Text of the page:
2022 will be a bumper year as many fixed product rates are coming to an end, according to Melanie Spencer, business development manager at finova

She believes this will present a prime opportunity for brokers to capitalise on the number of borrowers looking to refinance their property.

Spencer said: “Activity levels will be steady through the year as a constant flow of 5-year buy-to-let mortgage products signed in 2017 following the PRA update are due to mature.

“This, paired with a flurry of activity in the second half of the year when 2-year products were taken out after the market reopened, and activity rocketed following the end of lockdown.”

While promising, Spencer said this increased activity could pose some challenges for brokers. High levels of expiries always come with the risk of losing clients if they go direct to their existing lender rather than working with a broker. Additionally, increased activity can put pressure on broker capacity and lead to a less efficient client service, further heightening the risk.

However, Spencer explained that there are three key steps brokers can take to ensure they are well-positioned to retain clients and make the most of 2022.

For starters, she said technology will be key for brokers to ensure they have the capacity to manage this surge in activity. Technology within the market largely exists to allow brokers to onboard, process and retain new and existing customers digitally, removing all manual processes and increasing efficiency.

Having the right technology can enable advisers to automatically schedule and send a timely stream of personalised customer emails. These remind borrowers when their deal is coming to a close, and provide a chance to promote what new products they could be eligible for.

Spencer said: “By harnessing marketing automation tools like these, advisers can engage with borrowers at key touch points during their mortgage term and, when the time comes, prompt them to renew, which will be key to helping advisers compete for business without adding to their workload.”

In the past, contacting each client coming to the end of their fixed term would have been a manual procedure, which is time consuming and prone to human error, but technology saves advisers a job and delivers an efficient and secure process, according to Spencer.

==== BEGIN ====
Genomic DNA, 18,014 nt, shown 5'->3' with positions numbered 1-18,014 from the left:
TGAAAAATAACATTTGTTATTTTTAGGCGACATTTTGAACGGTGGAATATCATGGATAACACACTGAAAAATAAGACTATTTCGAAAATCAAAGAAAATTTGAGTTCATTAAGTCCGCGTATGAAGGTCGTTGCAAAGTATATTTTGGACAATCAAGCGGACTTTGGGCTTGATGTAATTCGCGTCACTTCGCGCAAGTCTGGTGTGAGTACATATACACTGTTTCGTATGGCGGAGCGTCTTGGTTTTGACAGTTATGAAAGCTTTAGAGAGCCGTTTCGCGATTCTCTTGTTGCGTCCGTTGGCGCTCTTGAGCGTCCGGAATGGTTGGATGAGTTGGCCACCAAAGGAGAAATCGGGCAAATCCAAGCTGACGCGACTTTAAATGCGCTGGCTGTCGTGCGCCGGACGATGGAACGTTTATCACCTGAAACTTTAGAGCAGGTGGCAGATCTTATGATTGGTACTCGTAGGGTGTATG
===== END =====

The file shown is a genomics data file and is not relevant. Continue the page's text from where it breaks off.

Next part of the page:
This is all done without compromising the ‘human touch’, instead allowing advisers to spend their newfound time on other priorities, such as developing their offering and strengthening existing relationships to help them capitalise on the surge of activity.

Ongoing assessment and evaluation of what products a mortgage club offers should always be a priority according to Spencer, but she went on to say that this is made even more relevant by the large volume of customers that are set to reach the end of their current deal this year.

“Having access to products with favourable affordability criteria is especially important now, given the toll the pandemic has had on a lot of people’s finances and more squeezes expected due to the ongoing energy crisis,” Spencer added.

To retain existing customers, Spencer believes that brokers need to provide clients with a selection of products that reflect and accommodate the diverse individual needs and requirements of the market.

She said: “A wide-ranging product choice to suit client needs used in conjunction with a broker’s dynamic one-to-one client relationships and bespoke service is what will set brokers apart from lenders in the competition to win remortgage business.”

When reviewing business processes, Spencer explained that the service an adviser provides is equally as important as the mortgage product they have to offer.

As such, she believes considerations should also be made about their existing work practices and how elements of the mortgage journey are executed. By reviewing the business process, any pitfalls can be highlighted and addressed.

“Advisers should assess their data collection methods, reporting, marketing and retention strategies and how they communicate with their customers,” Spencer said.

By recognising and resolving any obstacles in the process, she thinks mortgage applications will run smoother and the likelihood of a customer seeking a broker to remortgage or transfer to a new product is increased.

Overall, Spencer believes that 2022 is full of opportunities for brokers given the high levels of fixed-term expiries expected through the year.

Spencer concluded: “Lessons can be learnt by past inconsistencies to ensure future operations are more successful.

“With the right preparation, through reflection of products and business processes, and innovation of the mortgage journey with time-saving technology, advisers will be best placed to retain those customers whose existing terms are coming to an end.”